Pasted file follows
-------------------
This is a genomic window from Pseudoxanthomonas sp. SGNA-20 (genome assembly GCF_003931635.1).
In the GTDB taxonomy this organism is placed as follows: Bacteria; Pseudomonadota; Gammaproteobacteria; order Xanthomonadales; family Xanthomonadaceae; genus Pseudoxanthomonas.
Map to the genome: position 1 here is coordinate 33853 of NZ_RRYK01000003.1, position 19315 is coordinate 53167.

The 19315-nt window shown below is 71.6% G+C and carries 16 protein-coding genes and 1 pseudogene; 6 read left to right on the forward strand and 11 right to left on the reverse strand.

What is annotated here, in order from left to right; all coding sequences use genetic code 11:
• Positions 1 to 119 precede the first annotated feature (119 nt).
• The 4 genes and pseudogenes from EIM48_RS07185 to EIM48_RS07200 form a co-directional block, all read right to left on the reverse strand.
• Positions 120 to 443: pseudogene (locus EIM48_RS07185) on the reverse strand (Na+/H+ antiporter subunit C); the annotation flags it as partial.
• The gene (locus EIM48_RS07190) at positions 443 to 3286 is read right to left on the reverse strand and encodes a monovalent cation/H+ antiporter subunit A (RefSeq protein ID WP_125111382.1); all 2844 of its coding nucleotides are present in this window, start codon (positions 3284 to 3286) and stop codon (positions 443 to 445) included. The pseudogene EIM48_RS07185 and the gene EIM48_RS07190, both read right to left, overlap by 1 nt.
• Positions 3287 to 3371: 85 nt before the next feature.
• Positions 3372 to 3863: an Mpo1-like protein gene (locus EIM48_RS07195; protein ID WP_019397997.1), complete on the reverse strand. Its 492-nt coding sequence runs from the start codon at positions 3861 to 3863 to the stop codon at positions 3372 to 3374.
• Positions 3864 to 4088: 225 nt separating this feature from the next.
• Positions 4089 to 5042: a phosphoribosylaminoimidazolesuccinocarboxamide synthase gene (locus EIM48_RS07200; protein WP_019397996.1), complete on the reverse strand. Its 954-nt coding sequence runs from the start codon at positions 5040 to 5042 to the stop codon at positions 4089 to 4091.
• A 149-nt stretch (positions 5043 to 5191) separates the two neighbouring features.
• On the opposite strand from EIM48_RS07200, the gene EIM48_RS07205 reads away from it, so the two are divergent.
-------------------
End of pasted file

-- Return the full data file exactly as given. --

This is a genomic window from Pseudoxanthomonas sp. SGNA-20 (genome assembly GCF_003931635.1).
In the GTDB taxonomy this organism is placed as follows: Bacteria; Pseudomonadota; Gammaproteobacteria; order Xanthomonadales; family Xanthomonadaceae; genus Pseudoxanthomonas.
Map to the genome: position 1 here is coordinate 33853 of NZ_RRYK01000003.1, position 19315 is coordinate 53167.

The 19315-nt window shown below is 71.6% G+C and carries 16 protein-coding genes and 1 pseudogene; 6 read left to right on the forward strand and 11 right to left on the reverse strand.

What is annotated here, in order from left to right; all coding sequences use genetic code 11:
• Positions 1 to 119 precede the first annotated feature (119 nt).
• The 4 genes and pseudogenes from EIM48_RS07185 to EIM48_RS07200 form a co-directional block, all read right to left on the reverse strand.
• Positions 120 to 443: pseudogene (locus EIM48_RS07185) on the reverse strand (Na+/H+ antiporter subunit C); the annotation flags it as partial.
• The gene (locus EIM48_RS07190) at positions 443 to 3286 is read right to left on the reverse strand and encodes a monovalent cation/H+ antiporter subunit A (RefSeq protein ID WP_125111382.1); all 2844 of its coding nucleotides are present in this window, start codon (positions 3284 to 3286) and stop codon (positions 443 to 445) included. The pseudogene EIM48_RS07185 and the gene EIM48_RS07190, both read right to left, overlap by 1 nt.
• Positions 3287 to 3371: 85 nt before the next feature.
• Positions 3372 to 3863: an Mpo1-like protein gene (locus EIM48_RS07195; protein ID WP_019397997.1), complete on the reverse strand. Its 492-nt coding sequence runs from the start codon at positions 3861 to 3863 to the stop codon at positions 3372 to 3374.
• Positions 3864 to 4088: 225 nt separating this feature from the next.
• Positions 4089 to 5042: a phosphoribosylaminoimidazolesuccinocarboxamide synthase gene (locus EIM48_RS07200; protein WP_019397996.1), complete on the reverse strand. Its 954-nt coding sequence runs from the start codon at positions 5040 to 5042 to the stop codon at positions 4089 to 4091.
• A 149-nt stretch (positions 5043 to 5191) separates the two neighbouring features.
• On the opposite strand from EIM48_RS07200, the gene EIM48_RS07205 reads away from it, so the two are divergent.